Randy Cohen's article about the ethics of Idaho stop-style jaybiking (ISJ) led to quite a bit of discussion on the internet yesterday, and while I think Cohen's piece did make a weak defense of ISJ, the criticism misses the mark as well.
Cohen's piece goes a long way to make one subtle point.
But although it is illegal, I believe it is ethical....A fundamental concern of ethics is the effect of our actions on others. My actions harm no one.
He also claims that if meets the moral philosophy of Immanuel Kant who's categorical imperative was "Act only according to that maxim whereby you can, at the same time, will that it should become a universal law" because Cohen wants everyone to behave as he does.
Now, I'm not sure if we can all agree that Kant's moral philosophy is so prevalent or accepted that it is all we need to decide the ethics of certain behavior, but nonetheless, it is Cohen's point.
Felix Salmon misses this. He focuses first on another line
“I flout the law when I’m on my bike,” he writes; “you do it when you are on foot, at least if you are like most New Yorkers.”
This, of course, is one of the weakest ethical defenses imaginable: if lots of other people are flouting the law, that doesn’t give anybody else the ethical right to do so, let alone the legal right.
Salmon would be right, if this were Cohen's defense. It isn't. When Cohen writes that all cyclists should ride like he does, Salmon also misses the point of that and the reference to Kant.
The “should” at the end of this passage is utterly indefensible. At best, Cohen has demonstrated that he’s causing no harm to others (although I’ll take issue with that in a moment). But if Cohen is doing something illegal — which, by his own admission he is — then he needs something much stronger than “no harm to others” before he urges such behavior on all other cyclists.
What Cohen is arguing is that the Idaho Stop should be legal. That's the should. And in so doing, he's arguing that he's meeting Kant's first formulation that how he acts is what should be universal law. So he isn't arguing so much that people break the law, but that the law be changed. This is the point of the end of his column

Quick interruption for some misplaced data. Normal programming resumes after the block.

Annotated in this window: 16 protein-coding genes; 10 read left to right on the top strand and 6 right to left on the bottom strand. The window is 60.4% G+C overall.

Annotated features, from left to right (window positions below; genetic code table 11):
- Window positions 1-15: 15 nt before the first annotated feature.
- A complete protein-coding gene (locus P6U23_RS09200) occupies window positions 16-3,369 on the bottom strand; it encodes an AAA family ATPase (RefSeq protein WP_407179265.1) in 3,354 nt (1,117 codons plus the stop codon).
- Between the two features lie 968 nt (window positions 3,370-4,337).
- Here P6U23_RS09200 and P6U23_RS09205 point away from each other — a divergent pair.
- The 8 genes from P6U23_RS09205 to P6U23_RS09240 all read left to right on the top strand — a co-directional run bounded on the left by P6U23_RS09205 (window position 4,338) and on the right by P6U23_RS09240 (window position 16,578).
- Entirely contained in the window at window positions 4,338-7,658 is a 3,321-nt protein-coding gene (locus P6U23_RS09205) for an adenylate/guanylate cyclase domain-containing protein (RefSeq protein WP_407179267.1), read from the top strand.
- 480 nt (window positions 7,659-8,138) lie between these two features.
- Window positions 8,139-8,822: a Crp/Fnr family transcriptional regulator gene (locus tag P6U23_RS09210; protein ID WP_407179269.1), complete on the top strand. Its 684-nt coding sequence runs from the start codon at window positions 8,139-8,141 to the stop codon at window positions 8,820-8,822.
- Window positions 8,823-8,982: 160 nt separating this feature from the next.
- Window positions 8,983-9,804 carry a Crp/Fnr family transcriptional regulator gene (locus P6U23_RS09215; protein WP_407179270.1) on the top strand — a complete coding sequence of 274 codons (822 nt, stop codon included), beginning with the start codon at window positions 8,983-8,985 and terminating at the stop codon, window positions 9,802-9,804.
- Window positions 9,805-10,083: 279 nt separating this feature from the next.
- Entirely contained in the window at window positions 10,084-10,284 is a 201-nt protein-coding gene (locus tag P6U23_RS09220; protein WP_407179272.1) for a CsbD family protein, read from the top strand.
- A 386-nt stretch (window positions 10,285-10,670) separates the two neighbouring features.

Laws work best when they are voluntarily heeded by people who regard them as reasonable. There aren’t enough cops to coerce everyone into obeying every law all the time. If cycling laws were a wise response to actual cycling rather than a clumsy misapplication of motor vehicle laws, I suspect that compliance, even by me, would rise.
Cohen is saying the law should be changed, and until then he'll break it.
Salmon then stakes out an alternate position from Cohen's. Where Cohen argues that it is OK to break the law if it causes no harm, Salmon says it is OK to break the law only when following it causes harm. You may or may not agree with one of them.
Salmon then pulls out the old "If we follow the law, we can get the respect of drivers" appeasement strategy. But as he notes, what really annoys drivers is when cyclists are in the road in front of them and slow them down. My experience is that this, not ISJ, is what keeps us from getting "respect" from the minority of drivers who do the bulk of complaining. So if you really want to appease the fringe of drivers who fail to respect cyclists, you're going to have to get out of the road.
Salmon somehow tries to distinguish between jaybiking and jaywalking by arguing that peds fear cars. And cyclists don't? He seems to be arguing that because pedestrians don't want to walk down the middle of the street, it's OK for them to jaywalk - which is in contrast to his rule above that "it is OK to break the law only when following it causes harm."
Salmon writes of Cohen
Doesn’t he understand that in order for New York to work as a cycling city, cyclists will have to stop taking the law into their own hands?